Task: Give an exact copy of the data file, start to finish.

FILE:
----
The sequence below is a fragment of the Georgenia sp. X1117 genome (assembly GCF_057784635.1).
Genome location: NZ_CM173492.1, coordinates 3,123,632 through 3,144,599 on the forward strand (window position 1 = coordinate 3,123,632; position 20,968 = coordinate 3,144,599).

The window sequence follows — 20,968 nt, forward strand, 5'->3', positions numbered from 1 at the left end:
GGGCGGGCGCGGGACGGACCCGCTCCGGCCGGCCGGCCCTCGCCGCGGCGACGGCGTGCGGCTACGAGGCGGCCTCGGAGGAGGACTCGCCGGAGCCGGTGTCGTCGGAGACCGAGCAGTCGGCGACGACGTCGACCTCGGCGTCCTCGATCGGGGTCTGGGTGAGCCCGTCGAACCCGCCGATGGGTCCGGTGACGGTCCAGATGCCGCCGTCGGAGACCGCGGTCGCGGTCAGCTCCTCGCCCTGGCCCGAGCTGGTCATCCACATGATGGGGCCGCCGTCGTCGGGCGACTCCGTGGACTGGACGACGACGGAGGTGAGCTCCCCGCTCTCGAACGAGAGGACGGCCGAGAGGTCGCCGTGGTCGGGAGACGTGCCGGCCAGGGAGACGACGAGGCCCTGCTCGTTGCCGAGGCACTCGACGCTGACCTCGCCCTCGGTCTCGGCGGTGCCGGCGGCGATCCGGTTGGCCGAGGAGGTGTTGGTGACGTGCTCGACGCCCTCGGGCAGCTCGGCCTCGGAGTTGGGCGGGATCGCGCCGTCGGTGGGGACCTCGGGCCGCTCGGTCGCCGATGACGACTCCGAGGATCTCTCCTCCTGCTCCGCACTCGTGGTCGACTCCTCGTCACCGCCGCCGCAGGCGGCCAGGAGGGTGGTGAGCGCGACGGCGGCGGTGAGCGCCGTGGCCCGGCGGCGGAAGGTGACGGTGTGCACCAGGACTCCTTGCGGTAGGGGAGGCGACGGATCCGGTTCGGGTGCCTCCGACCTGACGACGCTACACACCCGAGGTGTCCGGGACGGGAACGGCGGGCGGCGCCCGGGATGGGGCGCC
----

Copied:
The sequence below is a fragment of the Georgenia sp. X1117 genome (assembly GCF_057784635.1).
Genome location: NZ_CM173492.1, coordinates 3,123,632 through 3,144,599 on the forward strand (window position 1 = coordinate 3,123,632; position 20,968 = coordinate 3,144,599).

The window sequence follows — 20,968 nt, forward strand, 5'->3', positions numbered from 1 at the left end:
GGGCGGGCGCGGGACGGACCCGCTCCGGCCGGCCGGCCCTCGCCGCGGCGACGGCGTGCGGCTACGAGGCGGCCTCGGAGGAGGACTCGCCGGAGCCGGTGTCGTCGGAGACCGAGCAGTCGGCGACGACGTCGACCTCGGCGTCCTCGATCGGGGTCTGGGTGAGCCCGTCGAACCCGCCGATGGGTCCGGTGACGGTCCAGATGCCGCCGTCGGAGACCGCGGTCGCGGTCAGCTCCTCGCCCTGGCCCGAGCTGGTCATCCACATGATGGGGCCGCCGTCGTCGGGCGACTCCGTGGACTGGACGACGACGGAGGTGAGCTCCCCGCTCTCGAACGAGAGGACGGCCGAGAGGTCGCCGTGGTCGGGAGACGTGCCGGCCAGGGAGACGACGAGGCCCTGCTCGTTGCCGAGGCACTCGACGCTGACCTCGCCCTCGGTCTCGGCGGTGCCGGCGGCGATCCGGTTGGCCGAGGAGGTGTTGGTGACGTGCTCGACGCCCTCGGGCAGCTCGGCCTCGGAGTTGGGCGGGATCGCGCCGTCGGTGGGGACCTCGGGCCGCTCGGTCGCCGATGACGACTCCGAGGATCTCTCCTCCTGCTCCGCACTCGTGGTCGACTCCTCGTCACCGCCGCCGCAGGCGGCCAGGAGGGTGGTGAGCGCGACGGCGGCGGTGAGCGCCGTGGCCCGGCGGCGGAAGGTGACGGTGTGCACCAGGACTCCTTGCGGTAGGGGAGGCGACGGATCCGGTTCGGGTGCCTCCGACCTGACGACGCTACACACCCGAGGTGTCCGGGACGGGAACGGCGGGCGGCGCCCGGGATGGGGCGCC